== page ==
2008年08月06日

Book Review

Yang Yi’s Prize-winning Japanese Novel
"On the Morning Blurred with the Mists of Time” (The Japanese original title is "Tokiga Nijimu Asa")「時が滲む朝」

Ms. Yang Yi, a Chinese lady residing in Japan, has recently been awarded the “Akutagawa Prize”, one of the most honorable awards for the people seeking a literary career in Japan. She has become the first writer with foreign nationality who won the prize. Her work honored is the novel titled “On the Morning Blurred with the Mists of Time” (which is my free translation from the Japanese original).
The story, staged in China and Japan, covers ten years from the end of the 1980s to the beginning of the 2000s. In a press interview after winning the prize, Yang Yi said that she had wanted to write down something about the Tiananmen Square Incident, though no reference is made to political ideologies or propaganda in the book.
With the spotlight being put on two boys in the novel, the story develops in a provincial town in China. These two hero students, after enrolling in the same university with an earnest hope to do something useful for the nation, gradually become involved in the student movements for political reforms, and get interested in American democracy as well. But after a while, they suffers a great setback amid the political turbulence in their country, and are finally expelled from the campus. The author’s narratives depict the incidents in an objective,detached manner with her personal feelings least involved.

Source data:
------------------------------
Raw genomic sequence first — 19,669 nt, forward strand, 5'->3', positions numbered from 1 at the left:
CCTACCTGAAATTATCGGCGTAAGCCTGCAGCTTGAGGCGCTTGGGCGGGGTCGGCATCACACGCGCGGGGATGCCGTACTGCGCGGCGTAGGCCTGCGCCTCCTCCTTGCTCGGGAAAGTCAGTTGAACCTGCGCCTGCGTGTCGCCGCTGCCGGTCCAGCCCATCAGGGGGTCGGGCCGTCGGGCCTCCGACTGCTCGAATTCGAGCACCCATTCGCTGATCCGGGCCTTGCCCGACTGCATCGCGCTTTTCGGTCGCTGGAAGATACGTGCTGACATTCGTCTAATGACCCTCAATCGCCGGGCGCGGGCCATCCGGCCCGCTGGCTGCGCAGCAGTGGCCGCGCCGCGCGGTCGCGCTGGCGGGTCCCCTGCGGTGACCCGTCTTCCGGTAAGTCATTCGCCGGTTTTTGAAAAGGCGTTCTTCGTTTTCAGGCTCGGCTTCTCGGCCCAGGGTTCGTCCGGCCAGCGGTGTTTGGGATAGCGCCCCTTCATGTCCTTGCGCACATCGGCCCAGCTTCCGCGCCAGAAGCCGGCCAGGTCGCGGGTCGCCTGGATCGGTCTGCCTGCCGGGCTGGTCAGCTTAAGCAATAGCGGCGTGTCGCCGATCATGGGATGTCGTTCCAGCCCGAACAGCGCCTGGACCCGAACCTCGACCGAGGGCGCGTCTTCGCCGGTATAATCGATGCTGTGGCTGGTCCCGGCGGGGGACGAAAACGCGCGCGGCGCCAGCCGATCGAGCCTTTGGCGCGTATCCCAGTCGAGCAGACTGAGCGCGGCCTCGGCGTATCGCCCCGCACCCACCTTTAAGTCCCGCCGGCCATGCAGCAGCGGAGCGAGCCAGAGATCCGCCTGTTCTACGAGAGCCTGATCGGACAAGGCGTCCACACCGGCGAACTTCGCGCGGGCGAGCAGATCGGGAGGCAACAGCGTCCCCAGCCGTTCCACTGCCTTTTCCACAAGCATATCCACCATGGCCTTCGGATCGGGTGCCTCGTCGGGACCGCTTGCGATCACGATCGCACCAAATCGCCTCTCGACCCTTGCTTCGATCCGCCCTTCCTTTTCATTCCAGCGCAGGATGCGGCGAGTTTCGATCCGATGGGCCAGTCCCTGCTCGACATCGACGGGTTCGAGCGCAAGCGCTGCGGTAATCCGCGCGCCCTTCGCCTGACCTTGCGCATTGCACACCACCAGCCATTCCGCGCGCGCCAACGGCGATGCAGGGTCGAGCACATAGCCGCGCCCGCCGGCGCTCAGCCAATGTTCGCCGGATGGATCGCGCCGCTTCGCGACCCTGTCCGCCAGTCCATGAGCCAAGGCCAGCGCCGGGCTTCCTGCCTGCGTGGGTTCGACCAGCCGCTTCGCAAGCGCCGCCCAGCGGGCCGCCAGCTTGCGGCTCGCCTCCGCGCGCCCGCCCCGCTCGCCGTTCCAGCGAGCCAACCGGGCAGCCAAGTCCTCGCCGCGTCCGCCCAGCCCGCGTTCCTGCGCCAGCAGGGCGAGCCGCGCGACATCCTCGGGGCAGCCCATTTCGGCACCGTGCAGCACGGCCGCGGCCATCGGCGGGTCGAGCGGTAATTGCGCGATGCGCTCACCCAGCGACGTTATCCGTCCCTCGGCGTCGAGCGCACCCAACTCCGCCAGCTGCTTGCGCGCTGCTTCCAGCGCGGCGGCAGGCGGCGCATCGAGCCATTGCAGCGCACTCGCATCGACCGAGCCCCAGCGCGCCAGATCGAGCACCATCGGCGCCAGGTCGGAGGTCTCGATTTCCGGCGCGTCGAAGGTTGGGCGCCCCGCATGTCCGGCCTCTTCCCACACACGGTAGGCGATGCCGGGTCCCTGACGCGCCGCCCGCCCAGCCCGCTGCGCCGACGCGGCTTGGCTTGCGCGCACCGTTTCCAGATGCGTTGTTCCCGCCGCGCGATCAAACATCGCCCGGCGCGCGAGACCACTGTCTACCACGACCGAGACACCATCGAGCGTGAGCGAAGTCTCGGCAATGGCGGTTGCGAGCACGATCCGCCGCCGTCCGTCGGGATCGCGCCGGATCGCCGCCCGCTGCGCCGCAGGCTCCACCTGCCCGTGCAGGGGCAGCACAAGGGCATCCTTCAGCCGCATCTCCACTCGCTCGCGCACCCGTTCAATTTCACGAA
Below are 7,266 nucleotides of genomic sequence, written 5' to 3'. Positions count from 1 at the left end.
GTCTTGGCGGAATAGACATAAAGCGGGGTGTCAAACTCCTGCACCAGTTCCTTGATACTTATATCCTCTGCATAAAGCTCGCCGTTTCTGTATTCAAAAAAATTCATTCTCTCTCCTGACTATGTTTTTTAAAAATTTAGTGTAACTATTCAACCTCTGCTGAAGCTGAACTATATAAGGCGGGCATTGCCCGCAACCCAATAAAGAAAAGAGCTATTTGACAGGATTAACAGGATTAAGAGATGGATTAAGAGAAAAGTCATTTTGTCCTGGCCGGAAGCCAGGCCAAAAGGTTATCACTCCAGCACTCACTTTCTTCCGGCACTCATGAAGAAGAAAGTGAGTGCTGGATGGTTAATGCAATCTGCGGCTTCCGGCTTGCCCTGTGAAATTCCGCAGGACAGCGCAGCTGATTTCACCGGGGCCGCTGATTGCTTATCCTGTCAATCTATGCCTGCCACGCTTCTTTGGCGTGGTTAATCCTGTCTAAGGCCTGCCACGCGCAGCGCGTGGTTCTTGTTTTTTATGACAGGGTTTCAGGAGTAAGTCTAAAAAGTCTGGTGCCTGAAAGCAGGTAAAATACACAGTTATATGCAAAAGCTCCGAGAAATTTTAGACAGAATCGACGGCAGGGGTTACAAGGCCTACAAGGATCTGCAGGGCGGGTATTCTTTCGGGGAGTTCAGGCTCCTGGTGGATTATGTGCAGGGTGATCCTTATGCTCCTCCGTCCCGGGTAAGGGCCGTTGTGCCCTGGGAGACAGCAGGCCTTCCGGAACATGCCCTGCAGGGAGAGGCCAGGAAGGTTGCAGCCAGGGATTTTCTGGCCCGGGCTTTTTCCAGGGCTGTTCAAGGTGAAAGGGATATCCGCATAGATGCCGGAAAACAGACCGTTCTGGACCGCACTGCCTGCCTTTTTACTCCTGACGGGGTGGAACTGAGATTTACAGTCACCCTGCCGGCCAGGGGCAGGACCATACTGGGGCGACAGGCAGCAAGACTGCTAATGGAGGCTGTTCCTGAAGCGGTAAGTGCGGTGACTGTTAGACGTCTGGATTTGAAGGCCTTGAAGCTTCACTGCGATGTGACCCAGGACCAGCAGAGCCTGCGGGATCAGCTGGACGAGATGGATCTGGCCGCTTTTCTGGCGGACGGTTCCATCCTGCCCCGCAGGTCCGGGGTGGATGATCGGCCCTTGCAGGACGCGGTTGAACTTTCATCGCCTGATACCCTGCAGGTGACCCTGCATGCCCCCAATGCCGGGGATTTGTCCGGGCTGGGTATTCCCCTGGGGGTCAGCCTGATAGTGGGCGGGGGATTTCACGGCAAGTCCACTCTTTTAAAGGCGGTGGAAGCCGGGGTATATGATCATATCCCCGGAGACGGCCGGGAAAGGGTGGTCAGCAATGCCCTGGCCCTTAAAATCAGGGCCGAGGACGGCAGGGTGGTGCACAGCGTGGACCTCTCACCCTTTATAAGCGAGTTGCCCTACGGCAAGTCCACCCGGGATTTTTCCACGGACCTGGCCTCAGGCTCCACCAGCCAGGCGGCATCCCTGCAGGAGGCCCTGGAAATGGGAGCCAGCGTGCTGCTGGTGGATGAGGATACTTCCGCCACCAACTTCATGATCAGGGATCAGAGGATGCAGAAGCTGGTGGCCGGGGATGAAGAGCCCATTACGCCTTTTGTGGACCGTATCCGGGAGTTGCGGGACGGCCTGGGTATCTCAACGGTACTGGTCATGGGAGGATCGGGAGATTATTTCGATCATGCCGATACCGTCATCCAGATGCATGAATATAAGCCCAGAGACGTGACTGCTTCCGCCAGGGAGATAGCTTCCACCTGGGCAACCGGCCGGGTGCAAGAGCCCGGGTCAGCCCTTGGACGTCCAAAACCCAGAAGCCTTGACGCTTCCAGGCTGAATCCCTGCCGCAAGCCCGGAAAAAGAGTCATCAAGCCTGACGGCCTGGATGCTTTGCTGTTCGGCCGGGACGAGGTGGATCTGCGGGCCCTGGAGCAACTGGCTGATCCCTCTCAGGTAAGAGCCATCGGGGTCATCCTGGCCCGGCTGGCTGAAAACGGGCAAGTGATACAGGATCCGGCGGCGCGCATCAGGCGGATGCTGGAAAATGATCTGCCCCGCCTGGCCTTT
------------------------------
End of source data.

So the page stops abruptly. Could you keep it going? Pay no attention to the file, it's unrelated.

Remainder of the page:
After being forced to leave the campus, the heroes go to Japan and further continue to involve themselves in democratization activities with their country fellows. However, one of the heroes, working in a printing factory and raising his own children, gradually loses interest in politics, and finally decide to move back at the risk of being blamed in his homeland. The title of this book signifies a painful parting from the friends at the airport near Tokyo.
In the novel, Yang Yi tells only a little about the heroes’ personal communications with local people in Japan. That may come from her skillfully plotted story-telling approaches, but such writing style is not very familiar and likely to lead to different opinions in the readers' evaluation in Japan. According to the local press, it was at the second vote that the award was decided to her by the prize screening committee. After announcement of the decision, one of the members of the committee, Mr. Ishihara, issued a comment that this novel was pretty good writing, but did not make so strong an impression as her previous ones.

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